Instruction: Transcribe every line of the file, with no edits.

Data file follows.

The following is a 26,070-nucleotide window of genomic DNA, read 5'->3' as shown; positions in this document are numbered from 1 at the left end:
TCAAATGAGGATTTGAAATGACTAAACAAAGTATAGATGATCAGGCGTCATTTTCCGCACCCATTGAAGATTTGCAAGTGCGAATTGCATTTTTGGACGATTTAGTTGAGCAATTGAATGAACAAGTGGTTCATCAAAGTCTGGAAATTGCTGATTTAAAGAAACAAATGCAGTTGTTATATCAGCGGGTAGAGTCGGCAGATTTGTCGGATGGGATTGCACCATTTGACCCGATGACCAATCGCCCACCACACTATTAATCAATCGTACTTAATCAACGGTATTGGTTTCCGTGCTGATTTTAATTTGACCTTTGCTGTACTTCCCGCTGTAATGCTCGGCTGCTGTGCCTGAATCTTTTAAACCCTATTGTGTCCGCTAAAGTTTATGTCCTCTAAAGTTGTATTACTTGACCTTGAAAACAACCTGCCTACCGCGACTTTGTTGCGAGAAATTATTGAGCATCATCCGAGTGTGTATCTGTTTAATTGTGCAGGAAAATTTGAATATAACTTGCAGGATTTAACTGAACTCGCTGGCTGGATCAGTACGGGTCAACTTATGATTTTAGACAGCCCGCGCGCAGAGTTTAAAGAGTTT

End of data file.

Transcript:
The following is a 26,070-nucleotide window of genomic DNA, read 5'->3' as shown; positions in this document are numbered from 1 at the left end:
TCAAATGAGGATTTGAAATGACTAAACAAAGTATAGATGATCAGGCGTCATTTTCCGCACCCATTGAAGATTTGCAAGTGCGAATTGCATTTTTGGACGATTTAGTTGAGCAATTGAATGAACAAGTGGTTCATCAAAGTCTGGAAATTGCTGATTTAAAGAAACAAATGCAGTTGTTATATCAGCGGGTAGAGTCGGCAGATTTGTCGGATGGGATTGCACCATTTGACCCGATGACCAATCGCCCACCACACTATTAATCAATCGTACTTAATCAACGGTATTGGTTTCCGTGCTGATTTTAATTTGACCTTTGCTGTACTTCCCGCTGTAATGCTCGGCTGCTGTGCCTGAATCTTTTAAACCCTATTGTGTCCGCTAAAGTTTATGTCCTCTAAAGTTGTATTACTTGACCTTGAAAACAACCTGCCTACCGCGACTTTGTTGCGAGAAATTATTGAGCATCATCCGAGTGTGTATCTGTTTAATTGTGCAGGAAAATTTGAATATAACTTGCAGGATTTAACTGAACTCGCTGGCTGGATCAGTACGGGTCAACTTATGATTTTAGACAGCCCGCGCGCAGAGTTTAAAGAGTTT